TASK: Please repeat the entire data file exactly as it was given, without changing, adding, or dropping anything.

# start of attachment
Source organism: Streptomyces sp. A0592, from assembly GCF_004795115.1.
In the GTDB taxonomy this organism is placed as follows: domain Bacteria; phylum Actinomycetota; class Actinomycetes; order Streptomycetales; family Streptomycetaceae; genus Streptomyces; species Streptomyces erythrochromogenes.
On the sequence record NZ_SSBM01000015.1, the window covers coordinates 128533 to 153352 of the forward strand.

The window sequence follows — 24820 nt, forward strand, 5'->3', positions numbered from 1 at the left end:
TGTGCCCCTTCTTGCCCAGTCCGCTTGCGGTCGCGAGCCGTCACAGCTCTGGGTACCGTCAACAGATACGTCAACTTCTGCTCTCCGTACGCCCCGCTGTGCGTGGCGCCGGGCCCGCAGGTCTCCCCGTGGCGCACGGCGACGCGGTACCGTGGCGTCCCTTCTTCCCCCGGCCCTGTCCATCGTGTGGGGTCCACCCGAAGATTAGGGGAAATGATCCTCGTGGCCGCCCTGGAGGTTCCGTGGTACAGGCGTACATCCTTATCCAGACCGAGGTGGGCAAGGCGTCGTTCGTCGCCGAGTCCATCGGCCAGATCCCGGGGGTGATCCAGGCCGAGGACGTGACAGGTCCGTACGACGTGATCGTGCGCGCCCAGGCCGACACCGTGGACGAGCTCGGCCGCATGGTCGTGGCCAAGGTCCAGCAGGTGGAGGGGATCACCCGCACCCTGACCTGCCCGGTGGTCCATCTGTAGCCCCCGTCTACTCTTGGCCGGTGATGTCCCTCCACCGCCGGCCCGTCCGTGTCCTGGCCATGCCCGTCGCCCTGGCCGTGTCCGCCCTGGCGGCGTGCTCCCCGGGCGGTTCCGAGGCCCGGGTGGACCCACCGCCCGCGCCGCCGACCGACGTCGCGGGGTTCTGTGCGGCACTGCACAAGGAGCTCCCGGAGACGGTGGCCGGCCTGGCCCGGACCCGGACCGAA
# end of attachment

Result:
Source organism: Streptomyces sp. A0592, from assembly GCF_004795115.1.
In the GTDB taxonomy this organism is placed as follows: domain Bacteria; phylum Actinomycetota; class Actinomycetes; order Streptomycetales; family Streptomycetaceae; genus Streptomyces; species Streptomyces erythrochromogenes.
On the sequence record NZ_SSBM01000015.1, the window covers coordinates 128533 to 153352 of the forward strand.

The window sequence follows — 24820 nt, forward strand, 5'->3', positions numbered from 1 at the left end:
TGTGCCCCTTCTTGCCCAGTCCGCTTGCGGTCGCGAGCCGTCACAGCTCTGGGTACCGTCAACAGATACGTCAACTTCTGCTCTCCGTACGCCCCGCTGTGCGTGGCGCCGGGCCCGCAGGTCTCCCCGTGGCGCACGGCGACGCGGTACCGTGGCGTCCCTTCTTCCCCCGGCCCTGTCCATCGTGTGGGGTCCACCCGAAGATTAGGGGAAATGATCCTCGTGGCCGCCCTGGAGGTTCCGTGGTACAGGCGTACATCCTTATCCAGACCGAGGTGGGCAAGGCGTCGTTCGTCGCCGAGTCCATCGGCCAGATCCCGGGGGTGATCCAGGCCGAGGACGTGACAGGTCCGTACGACGTGATCGTGCGCGCCCAGGCCGACACCGTGGACGAGCTCGGCCGCATGGTCGTGGCCAAGGTCCAGCAGGTGGAGGGGATCACCCGCACCCTGACCTGCCCGGTGGTCCATCTGTAGCCCCCGTCTACTCTTGGCCGGTGATGTCCCTCCACCGCCGGCCCGTCCGTGTCCTGGCCATGCCCGTCGCCCTGGCCGTGTCCGCCCTGGCGGCGTGCTCCCCGGGCGGTTCCGAGGCCCGGGTGGACCCACCGCCCGCGCCGCCGACCGACGTCGCGGGGTTCTGTGCGGCACTGCACAAGGAGCTCCCGGAGACGGTGGCCGGCCTGGCCCGGACCCGGACCGAA